top of page


oral bacteria into bloodstream

The mouth-body connection refers to the relationship between oral health and overall well-being. The presence of bacteria in the mouth can lead to inflammation, which has the potential to extend to different parts of the body, contributing to the onset of various health issues. Additionally, oral inflammation can compromise the body's ability to regulate blood sugar, posing challenges in managing diabetes. Extensive research indicates a significant correlation between periodontal disease and chronic conditions such as diabetes, heart disease, pregnancy complications, respiratory issues, cancer, and Alzheimer's disease. It's important to note that this association doesn't imply a causal relationship between periodontal disease and these conditions or vice versa. Various factors, including smoking, age, sex, and diet, may impact both oral and systemic health. Therefore, maintaining good oral hygiene and scheduling regular dental check-ups are crucial to prevent or address periodontal disease, reducing the risk of complications.

periodontitis and body impacts


A study has found that individuals with pre-existing diabetic conditions are more likely to have or be more susceptible to periodontal disease. Periodontal disease can increase blood sugar levels, making it difficult to control the amount of glucose in the blood, which can increase the risk of serious diabetic complications. Conversely, diabetes thickens blood vessels, making it harder for the mouth to rid itself of excess sugar. Excess sugar in the mouth creates a breeding ground for the types of oral bacteria that cause gum disease.


Heart Disease

There are several theories that explain the link between heart disease and periodontitis. One theory is that oral bacteria that cause and exacerbate periodontal disease attach themselves to the coronary arteries when they enter the bloodstream. This in turn contributes to both blood clot formation and the narrowing of the coronary arteries, possibly leading to a heart attack. A second possibility is that the inflammation caused by periodontal disease causes significant plaque buildup, which can swell the arteries and worsen pre-existing heart conditions. An article published by the American Academy of Periodontology suggests that patients whose bodies react to periodontal bacteria have an increased risk of developing heart disease.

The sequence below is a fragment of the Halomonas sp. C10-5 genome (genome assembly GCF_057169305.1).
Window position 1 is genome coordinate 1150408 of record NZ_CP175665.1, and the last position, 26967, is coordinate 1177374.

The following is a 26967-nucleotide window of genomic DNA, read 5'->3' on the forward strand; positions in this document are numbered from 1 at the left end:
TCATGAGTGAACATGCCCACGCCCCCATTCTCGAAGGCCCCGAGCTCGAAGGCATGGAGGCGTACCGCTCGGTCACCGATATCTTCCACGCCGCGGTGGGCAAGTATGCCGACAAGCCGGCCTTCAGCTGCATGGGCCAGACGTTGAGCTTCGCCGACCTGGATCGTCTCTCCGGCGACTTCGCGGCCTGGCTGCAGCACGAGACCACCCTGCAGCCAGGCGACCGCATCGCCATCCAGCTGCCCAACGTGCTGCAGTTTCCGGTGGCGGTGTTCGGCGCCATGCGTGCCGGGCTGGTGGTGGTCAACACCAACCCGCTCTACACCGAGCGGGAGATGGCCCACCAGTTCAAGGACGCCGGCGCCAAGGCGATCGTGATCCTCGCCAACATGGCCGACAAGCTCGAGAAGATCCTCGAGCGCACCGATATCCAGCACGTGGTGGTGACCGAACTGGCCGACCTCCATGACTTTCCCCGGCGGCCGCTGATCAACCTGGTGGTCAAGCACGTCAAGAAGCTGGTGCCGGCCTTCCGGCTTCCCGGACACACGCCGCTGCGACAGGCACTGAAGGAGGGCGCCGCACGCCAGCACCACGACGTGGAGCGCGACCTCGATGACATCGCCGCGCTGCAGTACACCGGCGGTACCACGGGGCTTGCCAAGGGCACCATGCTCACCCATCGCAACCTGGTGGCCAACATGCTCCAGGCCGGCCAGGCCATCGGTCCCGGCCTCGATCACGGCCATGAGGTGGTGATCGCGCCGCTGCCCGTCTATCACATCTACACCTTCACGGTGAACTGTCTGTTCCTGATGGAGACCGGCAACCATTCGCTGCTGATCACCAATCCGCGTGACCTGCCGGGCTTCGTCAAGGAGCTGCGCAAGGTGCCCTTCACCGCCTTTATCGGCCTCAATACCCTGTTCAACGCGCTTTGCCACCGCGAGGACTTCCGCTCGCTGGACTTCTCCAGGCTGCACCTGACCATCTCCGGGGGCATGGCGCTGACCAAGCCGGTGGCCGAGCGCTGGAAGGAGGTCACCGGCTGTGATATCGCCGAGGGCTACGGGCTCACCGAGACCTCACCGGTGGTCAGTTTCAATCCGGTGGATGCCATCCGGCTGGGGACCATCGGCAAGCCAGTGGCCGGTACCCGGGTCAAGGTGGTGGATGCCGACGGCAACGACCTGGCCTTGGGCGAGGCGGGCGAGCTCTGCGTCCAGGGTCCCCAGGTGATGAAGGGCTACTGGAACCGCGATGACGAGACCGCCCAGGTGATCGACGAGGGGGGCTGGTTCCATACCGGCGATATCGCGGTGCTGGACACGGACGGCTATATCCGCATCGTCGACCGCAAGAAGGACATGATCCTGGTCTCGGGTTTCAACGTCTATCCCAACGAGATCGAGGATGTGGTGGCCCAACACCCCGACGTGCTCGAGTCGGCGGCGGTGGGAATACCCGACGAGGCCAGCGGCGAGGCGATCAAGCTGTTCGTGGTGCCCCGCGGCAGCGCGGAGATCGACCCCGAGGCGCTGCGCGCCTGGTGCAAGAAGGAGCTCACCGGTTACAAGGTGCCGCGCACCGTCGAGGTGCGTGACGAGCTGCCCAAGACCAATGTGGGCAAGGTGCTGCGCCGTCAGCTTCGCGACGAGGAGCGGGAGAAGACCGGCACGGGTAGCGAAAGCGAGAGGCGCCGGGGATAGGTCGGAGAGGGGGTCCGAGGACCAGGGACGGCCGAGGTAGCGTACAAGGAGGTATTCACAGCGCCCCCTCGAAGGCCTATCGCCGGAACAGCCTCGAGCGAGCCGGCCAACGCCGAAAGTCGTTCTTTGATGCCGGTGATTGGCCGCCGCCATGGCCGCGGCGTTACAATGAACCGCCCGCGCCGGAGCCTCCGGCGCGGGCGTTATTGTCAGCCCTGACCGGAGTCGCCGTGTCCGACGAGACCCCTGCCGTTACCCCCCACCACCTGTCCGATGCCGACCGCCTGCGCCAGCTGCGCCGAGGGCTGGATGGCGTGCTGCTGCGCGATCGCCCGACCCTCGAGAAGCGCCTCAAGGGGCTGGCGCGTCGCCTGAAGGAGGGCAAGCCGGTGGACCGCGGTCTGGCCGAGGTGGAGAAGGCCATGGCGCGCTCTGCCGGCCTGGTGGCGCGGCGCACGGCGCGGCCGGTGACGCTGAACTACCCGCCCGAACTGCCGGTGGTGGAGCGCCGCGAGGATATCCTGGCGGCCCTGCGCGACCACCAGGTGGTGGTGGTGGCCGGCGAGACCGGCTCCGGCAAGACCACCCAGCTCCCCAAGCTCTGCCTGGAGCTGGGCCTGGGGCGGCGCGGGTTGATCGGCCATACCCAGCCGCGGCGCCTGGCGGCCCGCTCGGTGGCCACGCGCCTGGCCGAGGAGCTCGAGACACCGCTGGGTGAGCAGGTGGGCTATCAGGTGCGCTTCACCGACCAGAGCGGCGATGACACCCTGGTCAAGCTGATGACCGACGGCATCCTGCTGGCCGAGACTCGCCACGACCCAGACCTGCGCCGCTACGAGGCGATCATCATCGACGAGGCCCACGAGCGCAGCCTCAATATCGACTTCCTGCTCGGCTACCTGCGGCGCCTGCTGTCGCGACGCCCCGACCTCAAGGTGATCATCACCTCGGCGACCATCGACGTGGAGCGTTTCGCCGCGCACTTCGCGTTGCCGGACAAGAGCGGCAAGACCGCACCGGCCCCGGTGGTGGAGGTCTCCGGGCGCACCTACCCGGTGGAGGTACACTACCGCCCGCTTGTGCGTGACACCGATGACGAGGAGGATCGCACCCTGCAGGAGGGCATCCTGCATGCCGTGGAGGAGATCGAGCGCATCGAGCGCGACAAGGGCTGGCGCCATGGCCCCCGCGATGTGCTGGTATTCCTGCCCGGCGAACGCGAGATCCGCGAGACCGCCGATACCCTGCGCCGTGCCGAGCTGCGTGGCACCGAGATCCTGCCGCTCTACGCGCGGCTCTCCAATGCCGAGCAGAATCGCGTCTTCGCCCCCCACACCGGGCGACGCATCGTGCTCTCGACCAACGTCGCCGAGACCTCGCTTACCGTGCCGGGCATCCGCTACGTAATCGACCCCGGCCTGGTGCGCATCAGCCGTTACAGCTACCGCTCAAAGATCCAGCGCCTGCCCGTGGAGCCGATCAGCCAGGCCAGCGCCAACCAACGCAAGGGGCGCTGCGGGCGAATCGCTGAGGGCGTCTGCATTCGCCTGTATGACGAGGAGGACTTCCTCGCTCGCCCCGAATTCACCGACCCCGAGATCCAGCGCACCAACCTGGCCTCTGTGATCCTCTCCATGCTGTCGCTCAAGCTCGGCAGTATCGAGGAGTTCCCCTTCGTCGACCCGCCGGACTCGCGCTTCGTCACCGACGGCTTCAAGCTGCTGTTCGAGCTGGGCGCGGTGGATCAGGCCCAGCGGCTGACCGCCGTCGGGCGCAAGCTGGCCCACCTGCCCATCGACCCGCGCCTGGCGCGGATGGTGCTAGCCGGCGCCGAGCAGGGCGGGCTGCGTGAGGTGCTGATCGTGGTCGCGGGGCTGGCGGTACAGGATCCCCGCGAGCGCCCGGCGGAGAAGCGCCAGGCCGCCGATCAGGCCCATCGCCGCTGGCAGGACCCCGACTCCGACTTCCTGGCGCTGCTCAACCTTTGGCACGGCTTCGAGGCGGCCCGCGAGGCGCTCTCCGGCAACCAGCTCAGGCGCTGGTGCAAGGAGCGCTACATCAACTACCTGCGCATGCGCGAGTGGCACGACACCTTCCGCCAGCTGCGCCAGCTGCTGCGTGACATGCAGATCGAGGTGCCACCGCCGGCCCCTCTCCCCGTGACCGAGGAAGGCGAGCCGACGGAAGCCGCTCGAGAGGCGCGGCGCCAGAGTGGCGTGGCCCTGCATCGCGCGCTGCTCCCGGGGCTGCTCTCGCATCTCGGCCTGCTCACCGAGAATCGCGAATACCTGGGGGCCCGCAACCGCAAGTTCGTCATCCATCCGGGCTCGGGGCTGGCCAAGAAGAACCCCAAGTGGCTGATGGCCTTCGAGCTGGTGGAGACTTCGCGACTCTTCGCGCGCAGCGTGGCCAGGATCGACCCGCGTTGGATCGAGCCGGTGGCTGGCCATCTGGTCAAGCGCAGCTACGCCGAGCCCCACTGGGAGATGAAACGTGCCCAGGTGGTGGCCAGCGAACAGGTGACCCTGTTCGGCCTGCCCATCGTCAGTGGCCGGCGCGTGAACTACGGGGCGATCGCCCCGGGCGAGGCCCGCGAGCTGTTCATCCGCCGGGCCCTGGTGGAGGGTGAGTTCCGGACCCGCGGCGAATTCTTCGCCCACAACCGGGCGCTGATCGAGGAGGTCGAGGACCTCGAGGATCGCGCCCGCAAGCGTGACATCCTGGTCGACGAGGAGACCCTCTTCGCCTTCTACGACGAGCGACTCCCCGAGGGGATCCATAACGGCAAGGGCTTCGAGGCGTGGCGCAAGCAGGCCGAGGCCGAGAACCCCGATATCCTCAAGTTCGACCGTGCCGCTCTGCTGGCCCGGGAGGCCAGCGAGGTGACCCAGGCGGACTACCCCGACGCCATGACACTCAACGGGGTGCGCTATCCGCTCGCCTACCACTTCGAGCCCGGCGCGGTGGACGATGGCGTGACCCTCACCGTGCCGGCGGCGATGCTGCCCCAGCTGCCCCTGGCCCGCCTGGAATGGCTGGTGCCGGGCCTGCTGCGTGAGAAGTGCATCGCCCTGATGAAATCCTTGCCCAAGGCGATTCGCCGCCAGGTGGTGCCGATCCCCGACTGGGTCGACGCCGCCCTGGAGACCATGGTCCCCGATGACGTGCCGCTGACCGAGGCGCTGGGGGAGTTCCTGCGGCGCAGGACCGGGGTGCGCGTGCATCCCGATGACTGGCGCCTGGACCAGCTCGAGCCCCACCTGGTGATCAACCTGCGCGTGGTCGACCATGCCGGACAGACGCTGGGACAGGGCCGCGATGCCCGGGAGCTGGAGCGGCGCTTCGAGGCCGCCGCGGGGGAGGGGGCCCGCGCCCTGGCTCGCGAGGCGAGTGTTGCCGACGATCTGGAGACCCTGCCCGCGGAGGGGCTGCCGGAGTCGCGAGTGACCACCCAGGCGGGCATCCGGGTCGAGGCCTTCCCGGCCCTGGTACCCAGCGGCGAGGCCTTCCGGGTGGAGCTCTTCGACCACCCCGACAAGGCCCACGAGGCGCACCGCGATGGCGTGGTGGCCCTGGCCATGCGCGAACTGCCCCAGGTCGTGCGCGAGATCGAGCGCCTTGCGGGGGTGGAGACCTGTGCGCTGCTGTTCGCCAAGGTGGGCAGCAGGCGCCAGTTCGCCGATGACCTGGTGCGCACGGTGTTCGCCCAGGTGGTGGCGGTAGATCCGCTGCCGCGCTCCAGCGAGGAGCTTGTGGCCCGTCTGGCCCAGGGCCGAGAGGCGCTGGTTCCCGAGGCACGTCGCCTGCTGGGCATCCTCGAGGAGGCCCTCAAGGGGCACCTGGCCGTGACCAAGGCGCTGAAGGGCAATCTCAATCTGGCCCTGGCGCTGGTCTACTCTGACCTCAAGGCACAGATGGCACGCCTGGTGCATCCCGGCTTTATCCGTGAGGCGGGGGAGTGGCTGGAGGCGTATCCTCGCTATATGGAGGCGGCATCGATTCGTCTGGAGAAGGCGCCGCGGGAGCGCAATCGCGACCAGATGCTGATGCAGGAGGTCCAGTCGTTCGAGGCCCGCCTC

Pregnancy Complications

Hormone fluctuations that occur during puberty, pregnancy, and menopause increase the risk of periodontal disease in women. Pregnant women suffering from periodontal disease are more at risk of preeclampsia and delivering underweight, premature babies. Periodontitis increases levels of prostaglandin, which is one of the labor-inducing chemicals. Elevated levels of prostaglandin may trigger premature labor and increase the chances of delivering an underweight baby. Periodontal disease also elevates C-reactive proteins, which have previously been linked to heart disease. Heightened levels of these proteins can amplify the inflammatory response of the body and increase the chances of preeclampsia and low birth weight babies.


Respiratory Disease

Oral bacteria that are linked with gum disease can cause or worsen conditions such as emphysema, pneumonia, and Chronic Obstructive Pulmonary Disease (COPD). Oral bacteria can be drawn into the lower respiratory tract during the course of normal inhalation and colonize, causing bacterial infections. Studies have shown that the repeated infections which characterize COPD may be linked with periodontitis. In addition to the bacterial risk, inflammation in gum tissue can lead to severe inflammation in the lining of the lungs, which aggravates pneumonia. Individuals who suffer from chronic or persistent respiratory issues generally have low immunity. This means that bacteria can readily colonize beneath the gum line unchallenged by the body’s immune system.

If you have questions or concerns about periodontal disease and the mouth-body connection, please contact our office. We care about your overall health and your smile!

bottom of page